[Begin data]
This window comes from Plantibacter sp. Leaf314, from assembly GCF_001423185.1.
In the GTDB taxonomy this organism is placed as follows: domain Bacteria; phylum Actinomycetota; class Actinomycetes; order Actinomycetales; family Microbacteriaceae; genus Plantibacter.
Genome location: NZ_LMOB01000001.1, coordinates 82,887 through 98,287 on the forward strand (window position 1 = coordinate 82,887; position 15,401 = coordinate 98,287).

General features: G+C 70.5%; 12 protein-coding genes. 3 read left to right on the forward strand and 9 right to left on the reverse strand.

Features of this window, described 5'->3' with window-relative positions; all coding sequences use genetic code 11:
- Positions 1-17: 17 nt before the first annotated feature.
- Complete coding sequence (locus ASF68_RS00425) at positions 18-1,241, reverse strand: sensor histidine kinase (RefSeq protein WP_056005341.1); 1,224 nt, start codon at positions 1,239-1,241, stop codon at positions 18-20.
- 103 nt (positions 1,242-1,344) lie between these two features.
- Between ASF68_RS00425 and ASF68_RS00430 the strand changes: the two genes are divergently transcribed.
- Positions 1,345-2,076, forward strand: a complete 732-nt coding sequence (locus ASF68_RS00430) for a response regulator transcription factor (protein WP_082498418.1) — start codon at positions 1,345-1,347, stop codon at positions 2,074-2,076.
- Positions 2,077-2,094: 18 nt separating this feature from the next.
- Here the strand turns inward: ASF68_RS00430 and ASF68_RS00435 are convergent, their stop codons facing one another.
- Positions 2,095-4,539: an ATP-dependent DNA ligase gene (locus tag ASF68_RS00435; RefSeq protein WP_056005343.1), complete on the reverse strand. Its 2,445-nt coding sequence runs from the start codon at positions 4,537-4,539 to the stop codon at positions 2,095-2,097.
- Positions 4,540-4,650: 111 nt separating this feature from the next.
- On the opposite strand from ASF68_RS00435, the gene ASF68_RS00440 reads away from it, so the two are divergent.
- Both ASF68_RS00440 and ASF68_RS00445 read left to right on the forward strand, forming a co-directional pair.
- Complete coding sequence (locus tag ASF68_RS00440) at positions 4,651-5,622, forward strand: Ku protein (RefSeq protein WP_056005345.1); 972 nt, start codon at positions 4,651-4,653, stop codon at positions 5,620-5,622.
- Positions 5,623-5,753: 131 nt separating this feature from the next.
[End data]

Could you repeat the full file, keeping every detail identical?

This window comes from Plantibacter sp. Leaf314, from assembly GCF_001423185.1.
In the GTDB taxonomy this organism is placed as follows: domain Bacteria; phylum Actinomycetota; class Actinomycetes; order Actinomycetales; family Microbacteriaceae; genus Plantibacter.
Genome location: NZ_LMOB01000001.1, coordinates 82,887 through 98,287 on the forward strand (window position 1 = coordinate 82,887; position 15,401 = coordinate 98,287).

General features: G+C 70.5%; 12 protein-coding genes. 3 read left to right on the forward strand and 9 right to left on the reverse strand.

Features of this window, described 5'->3' with window-relative positions; all coding sequences use genetic code 11:
- Positions 1-17: 17 nt before the first annotated feature.
- Complete coding sequence (locus ASF68_RS00425) at positions 18-1,241, reverse strand: sensor histidine kinase (RefSeq protein WP_056005341.1); 1,224 nt, start codon at positions 1,239-1,241, stop codon at positions 18-20.
- 103 nt (positions 1,242-1,344) lie between these two features.
- Between ASF68_RS00425 and ASF68_RS00430 the strand changes: the two genes are divergently transcribed.
- Positions 1,345-2,076, forward strand: a complete 732-nt coding sequence (locus ASF68_RS00430) for a response regulator transcription factor (protein WP_082498418.1) — start codon at positions 1,345-1,347, stop codon at positions 2,074-2,076.
- Positions 2,077-2,094: 18 nt separating this feature from the next.
- Here the strand turns inward: ASF68_RS00430 and ASF68_RS00435 are convergent, their stop codons facing one another.
- Positions 2,095-4,539: an ATP-dependent DNA ligase gene (locus tag ASF68_RS00435; RefSeq protein WP_056005343.1), complete on the reverse strand. Its 2,445-nt coding sequence runs from the start codon at positions 4,537-4,539 to the stop codon at positions 2,095-2,097.
- Positions 4,540-4,650: 111 nt separating this feature from the next.
- On the opposite strand from ASF68_RS00435, the gene ASF68_RS00440 reads away from it, so the two are divergent.
- Both ASF68_RS00440 and ASF68_RS00445 read left to right on the forward strand, forming a co-directional pair.
- Complete coding sequence (locus tag ASF68_RS00440) at positions 4,651-5,622, forward strand: Ku protein (RefSeq protein WP_056005345.1); 972 nt, start codon at positions 4,651-4,653, stop codon at positions 5,620-5,622.
- Positions 5,623-5,753: 131 nt separating this feature from the next.